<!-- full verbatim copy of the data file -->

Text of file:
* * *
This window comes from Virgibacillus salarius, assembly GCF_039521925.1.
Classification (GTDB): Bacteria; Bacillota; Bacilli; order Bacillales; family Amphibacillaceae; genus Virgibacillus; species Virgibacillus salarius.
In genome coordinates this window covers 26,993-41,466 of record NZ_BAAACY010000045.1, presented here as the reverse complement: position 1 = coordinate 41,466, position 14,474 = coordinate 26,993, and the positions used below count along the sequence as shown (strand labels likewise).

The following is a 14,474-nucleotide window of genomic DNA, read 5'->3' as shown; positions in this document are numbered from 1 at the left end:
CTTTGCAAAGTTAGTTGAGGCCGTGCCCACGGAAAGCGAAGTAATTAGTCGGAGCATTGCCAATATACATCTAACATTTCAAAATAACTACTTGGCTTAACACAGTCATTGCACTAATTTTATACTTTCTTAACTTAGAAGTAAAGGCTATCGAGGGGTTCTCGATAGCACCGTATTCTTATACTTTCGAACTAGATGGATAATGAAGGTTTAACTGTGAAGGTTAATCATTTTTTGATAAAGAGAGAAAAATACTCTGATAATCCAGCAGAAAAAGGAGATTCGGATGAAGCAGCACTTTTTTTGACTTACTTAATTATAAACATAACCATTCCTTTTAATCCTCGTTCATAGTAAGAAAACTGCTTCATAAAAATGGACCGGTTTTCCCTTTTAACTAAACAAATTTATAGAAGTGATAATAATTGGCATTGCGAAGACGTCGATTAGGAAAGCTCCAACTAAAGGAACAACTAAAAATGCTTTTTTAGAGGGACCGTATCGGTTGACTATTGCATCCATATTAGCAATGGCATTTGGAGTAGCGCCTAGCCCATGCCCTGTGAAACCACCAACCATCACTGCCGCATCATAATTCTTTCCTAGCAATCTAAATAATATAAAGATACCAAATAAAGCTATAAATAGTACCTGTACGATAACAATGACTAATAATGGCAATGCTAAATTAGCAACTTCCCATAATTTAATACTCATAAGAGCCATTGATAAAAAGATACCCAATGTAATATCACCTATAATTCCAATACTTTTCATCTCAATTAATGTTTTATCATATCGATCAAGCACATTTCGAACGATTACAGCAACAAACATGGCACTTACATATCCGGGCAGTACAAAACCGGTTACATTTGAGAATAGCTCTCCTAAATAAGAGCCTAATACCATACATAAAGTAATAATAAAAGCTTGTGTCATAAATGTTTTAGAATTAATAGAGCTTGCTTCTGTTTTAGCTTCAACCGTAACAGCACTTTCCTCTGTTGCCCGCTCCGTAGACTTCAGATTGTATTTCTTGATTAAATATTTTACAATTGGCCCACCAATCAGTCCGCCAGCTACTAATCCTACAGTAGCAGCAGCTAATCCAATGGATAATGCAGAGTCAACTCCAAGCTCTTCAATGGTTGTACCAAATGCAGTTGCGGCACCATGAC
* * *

This window comes from Virgibacillus salarius, assembly GCF_039521925.1.
Classification (GTDB): Bacteria; Bacillota; Bacilli; order Bacillales; family Amphibacillaceae; genus Virgibacillus; species Virgibacillus salarius.
In genome coordinates this window covers 26,993-41,466 of record NZ_BAAACY010000045.1, presented here as the reverse complement: position 1 = coordinate 41,466, position 14,474 = coordinate 26,993, and the positions used below count along the sequence as shown (strand labels likewise).

The following is a 14,474-nucleotide window of genomic DNA, read 5'->3' as shown; positions in this document are numbered from 1 at the left end:
CTTTGCAAAGTTAGTTGAGGCCGTGCCCACGGAAAGCGAAGTAATTAGTCGGAGCATTGCCAATATACATCTAACATTTCAAAATAACTACTTGGCTTAACACAGTCATTGCACTAATTTTATACTTTCTTAACTTAGAAGTAAAGGCTATCGAGGGGTTCTCGATAGCACCGTATTCTTATACTTTCGAACTAGATGGATAATGAAGGTTTAACTGTGAAGGTTAATCATTTTTTGATAAAGAGAGAAAAATACTCTGATAATCCAGCAGAAAAAGGAGATTCGGATGAAGCAGCACTTTTTTTGACTTACTTAATTATAAACATAACCATTCCTTTTAATCCTCGTTCATAGTAAGAAAACTGCTTCATAAAAATGGACCGGTTTTCCCTTTTAACTAAACAAATTTATAGAAGTGATAATAATTGGCATTGCGAAGACGTCGATTAGGAAAGCTCCAACTAAAGGAACAACTAAAAATGCTTTTTTAGAGGGACCGTATCGGTTGACTATTGCATCCATATTAGCAATGGCATTTGGAGTAGCGCCTAGCCCATGCCCTGTGAAACCACCAACCATCACTGCCGCATCATAATTCTTTCCTAGCAATCTAAATAATATAAAGATACCAAATAAAGCTATAAATAGTACCTGTACGATAACAATGACTAATAATGGCAATGCTAAATTAGCAACTTCCCATAATTTAATACTCATAAGAGCCATTGATAAAAAGATACCCAATGTAATATCACCTATAATTCCAATACTTTTCATCTCAATTAATGTTTTATCATATCGATCAAGCACATTTCGAACGATTACAGCAACAAACATGGCACTTACATATCCGGGCAGTACAAAACCGGTTACATTTGAGAATAGCTCTCCTAAATAAGAGCCTAATACCATACATAAAGTAATAATAAAAGCTTGTGTCATAAATGTTTTAGAATTAATAGAGCTTGCTTCTGTTTTAGCTTCAACCGTAACAGCACTTTCCTCTGTTGCCCGCTCCGTAGACTTCAGATTGTATTTCTTGATTAAATATTTTACAATTGGCCCACCAATCAGTCCGCCAGCTACTAATCCTACAGTAGCAGCAGCTAATCCAATGGATAATGCAGAGTCAACTCCAAGCTCTTCAATGGTTGTACCAAATGCAGTTGCGGCACCATGAC